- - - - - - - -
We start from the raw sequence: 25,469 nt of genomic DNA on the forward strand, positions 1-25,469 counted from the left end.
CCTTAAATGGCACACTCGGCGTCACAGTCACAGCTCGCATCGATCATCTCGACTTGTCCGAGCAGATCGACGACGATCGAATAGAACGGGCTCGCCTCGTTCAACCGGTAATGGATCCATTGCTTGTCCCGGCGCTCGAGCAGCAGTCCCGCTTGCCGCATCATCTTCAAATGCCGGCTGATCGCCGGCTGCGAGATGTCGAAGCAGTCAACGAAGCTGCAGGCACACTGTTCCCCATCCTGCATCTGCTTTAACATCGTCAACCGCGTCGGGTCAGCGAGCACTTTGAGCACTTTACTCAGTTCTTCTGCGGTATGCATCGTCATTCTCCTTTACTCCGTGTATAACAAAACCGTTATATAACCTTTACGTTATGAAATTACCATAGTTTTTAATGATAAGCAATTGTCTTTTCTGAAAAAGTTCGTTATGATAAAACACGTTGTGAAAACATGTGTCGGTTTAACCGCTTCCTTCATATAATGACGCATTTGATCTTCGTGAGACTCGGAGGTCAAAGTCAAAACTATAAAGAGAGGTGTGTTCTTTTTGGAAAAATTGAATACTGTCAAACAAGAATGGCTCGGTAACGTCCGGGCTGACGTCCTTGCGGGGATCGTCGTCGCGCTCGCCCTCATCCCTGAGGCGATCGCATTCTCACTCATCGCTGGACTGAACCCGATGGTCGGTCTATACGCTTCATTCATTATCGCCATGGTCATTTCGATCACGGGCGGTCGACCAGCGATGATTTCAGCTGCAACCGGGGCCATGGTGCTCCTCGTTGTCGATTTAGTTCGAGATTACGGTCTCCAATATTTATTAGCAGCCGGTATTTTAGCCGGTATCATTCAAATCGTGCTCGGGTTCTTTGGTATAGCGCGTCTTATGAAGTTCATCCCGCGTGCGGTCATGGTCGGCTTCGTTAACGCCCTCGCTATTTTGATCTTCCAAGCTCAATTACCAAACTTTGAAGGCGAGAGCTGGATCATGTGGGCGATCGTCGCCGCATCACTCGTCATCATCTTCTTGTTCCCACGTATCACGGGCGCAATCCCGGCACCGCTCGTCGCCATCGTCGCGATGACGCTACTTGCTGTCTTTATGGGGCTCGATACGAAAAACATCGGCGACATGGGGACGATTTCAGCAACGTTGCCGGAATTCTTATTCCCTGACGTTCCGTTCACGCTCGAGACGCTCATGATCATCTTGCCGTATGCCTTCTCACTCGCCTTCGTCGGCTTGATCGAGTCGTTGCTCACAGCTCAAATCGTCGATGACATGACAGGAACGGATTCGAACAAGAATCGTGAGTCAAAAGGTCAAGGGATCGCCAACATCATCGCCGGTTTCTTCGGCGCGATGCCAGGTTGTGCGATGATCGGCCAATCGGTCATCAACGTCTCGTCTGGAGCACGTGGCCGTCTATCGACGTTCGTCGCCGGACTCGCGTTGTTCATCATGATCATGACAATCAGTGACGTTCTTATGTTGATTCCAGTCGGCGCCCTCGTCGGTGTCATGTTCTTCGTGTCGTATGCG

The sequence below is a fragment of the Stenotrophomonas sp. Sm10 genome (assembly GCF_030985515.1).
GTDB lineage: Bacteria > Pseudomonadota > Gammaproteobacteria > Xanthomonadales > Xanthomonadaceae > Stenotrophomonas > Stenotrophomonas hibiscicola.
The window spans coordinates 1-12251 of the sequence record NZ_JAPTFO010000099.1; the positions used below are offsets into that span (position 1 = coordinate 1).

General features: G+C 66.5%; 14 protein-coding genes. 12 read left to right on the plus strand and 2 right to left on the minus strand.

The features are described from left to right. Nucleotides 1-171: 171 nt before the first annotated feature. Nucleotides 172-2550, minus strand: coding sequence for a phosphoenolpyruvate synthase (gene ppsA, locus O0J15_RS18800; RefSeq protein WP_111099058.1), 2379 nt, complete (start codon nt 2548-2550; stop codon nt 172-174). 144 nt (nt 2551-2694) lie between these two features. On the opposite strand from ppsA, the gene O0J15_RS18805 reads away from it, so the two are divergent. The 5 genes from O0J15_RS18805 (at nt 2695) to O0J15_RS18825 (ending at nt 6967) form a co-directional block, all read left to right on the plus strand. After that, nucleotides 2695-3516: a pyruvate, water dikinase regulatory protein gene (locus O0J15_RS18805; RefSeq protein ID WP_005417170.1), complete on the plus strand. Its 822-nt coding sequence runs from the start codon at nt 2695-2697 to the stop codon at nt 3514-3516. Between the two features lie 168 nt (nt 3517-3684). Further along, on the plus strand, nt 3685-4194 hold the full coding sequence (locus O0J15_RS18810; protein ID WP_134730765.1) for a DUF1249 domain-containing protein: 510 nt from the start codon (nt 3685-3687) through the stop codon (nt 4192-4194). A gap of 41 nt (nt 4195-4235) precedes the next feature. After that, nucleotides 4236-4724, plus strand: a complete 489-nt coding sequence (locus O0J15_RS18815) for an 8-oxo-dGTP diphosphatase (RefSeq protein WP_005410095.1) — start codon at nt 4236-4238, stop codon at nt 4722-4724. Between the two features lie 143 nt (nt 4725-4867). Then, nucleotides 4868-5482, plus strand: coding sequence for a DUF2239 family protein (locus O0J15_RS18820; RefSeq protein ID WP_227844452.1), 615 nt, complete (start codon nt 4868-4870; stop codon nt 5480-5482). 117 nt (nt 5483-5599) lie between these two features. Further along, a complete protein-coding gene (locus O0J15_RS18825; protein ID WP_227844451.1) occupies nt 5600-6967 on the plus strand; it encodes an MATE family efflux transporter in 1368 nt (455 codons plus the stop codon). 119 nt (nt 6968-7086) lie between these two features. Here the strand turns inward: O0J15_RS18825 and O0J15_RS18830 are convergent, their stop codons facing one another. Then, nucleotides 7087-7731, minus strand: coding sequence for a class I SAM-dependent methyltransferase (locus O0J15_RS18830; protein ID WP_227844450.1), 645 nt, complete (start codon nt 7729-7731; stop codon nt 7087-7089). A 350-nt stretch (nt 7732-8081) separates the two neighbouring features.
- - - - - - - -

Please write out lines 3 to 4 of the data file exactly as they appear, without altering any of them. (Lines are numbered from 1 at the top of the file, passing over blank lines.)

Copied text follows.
The sequence below is a fragment of the Stenotrophomonas sp. Sm10 genome (assembly GCF_030985515.1).
GTDB lineage: Bacteria > Pseudomonadota > Gammaproteobacteria > Xanthomonadales > Xanthomonadaceae > Stenotrophomonas > Stenotrophomonas hibiscicola.